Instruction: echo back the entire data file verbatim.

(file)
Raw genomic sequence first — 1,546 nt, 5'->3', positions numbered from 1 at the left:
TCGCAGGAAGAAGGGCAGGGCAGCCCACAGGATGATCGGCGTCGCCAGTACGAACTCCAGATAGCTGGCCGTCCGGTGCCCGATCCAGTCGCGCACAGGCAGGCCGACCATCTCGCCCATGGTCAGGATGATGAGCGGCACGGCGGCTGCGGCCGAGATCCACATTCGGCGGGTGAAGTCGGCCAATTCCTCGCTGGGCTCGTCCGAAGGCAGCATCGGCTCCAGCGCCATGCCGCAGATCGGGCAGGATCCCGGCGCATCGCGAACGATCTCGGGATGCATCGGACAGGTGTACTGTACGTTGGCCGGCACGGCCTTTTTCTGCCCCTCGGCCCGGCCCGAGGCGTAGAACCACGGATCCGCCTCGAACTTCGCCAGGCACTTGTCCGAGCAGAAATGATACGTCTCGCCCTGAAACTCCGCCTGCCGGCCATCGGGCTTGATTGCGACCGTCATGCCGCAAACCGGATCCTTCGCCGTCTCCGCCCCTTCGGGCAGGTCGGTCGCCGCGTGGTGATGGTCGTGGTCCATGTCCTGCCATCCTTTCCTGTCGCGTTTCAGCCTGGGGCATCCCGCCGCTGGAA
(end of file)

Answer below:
Raw genomic sequence first — 1,546 nt, 5'->3', positions numbered from 1 at the left:
TCGCAGGAAGAAGGGCAGGGCAGCCCACAGGATGATCGGCGTCGCCAGTACGAACTCCAGATAGCTGGCCGTCCGGTGCCCGATCCAGTCGCGCACAGGCAGGCCGACCATCTCGCCCATGGTCAGGATGATGAGCGGCACGGCGGCTGCGGCCGAGATCCACATTCGGCGGGTGAAGTCGGCCAATTCCTCGCTGGGCTCGTCCGAAGGCAGCATCGGCTCCAGCGCCATGCCGCAGATCGGGCAGGATCCCGGCGCATCGCGAACGATCTCGGGATGCATCGGACAGGTGTACTGTACGTTGGCCGGCACGGCCTTTTTCTGCCCCTCGGCCCGGCCCGAGGCGTAGAACCACGGATCCGCCTCGAACTTCGCCAGGCACTTGTCCGAGCAGAAATGATACGTCTCGCCCTGAAACTCCGCCTGCCGGCCATCGGGCTTGATTGCGACCGTCATGCCGCAAACCGGATCCTTCGCCGTCTCCGCCCCTTCGGGCAGGTCGGTCGCCGCGTGGTGATGGTCGTGGTCCATGTCCTGCCATCCTTTCCTGTCGCGTTTCAGCCTGGGGCATCCCGCCGCTGGAA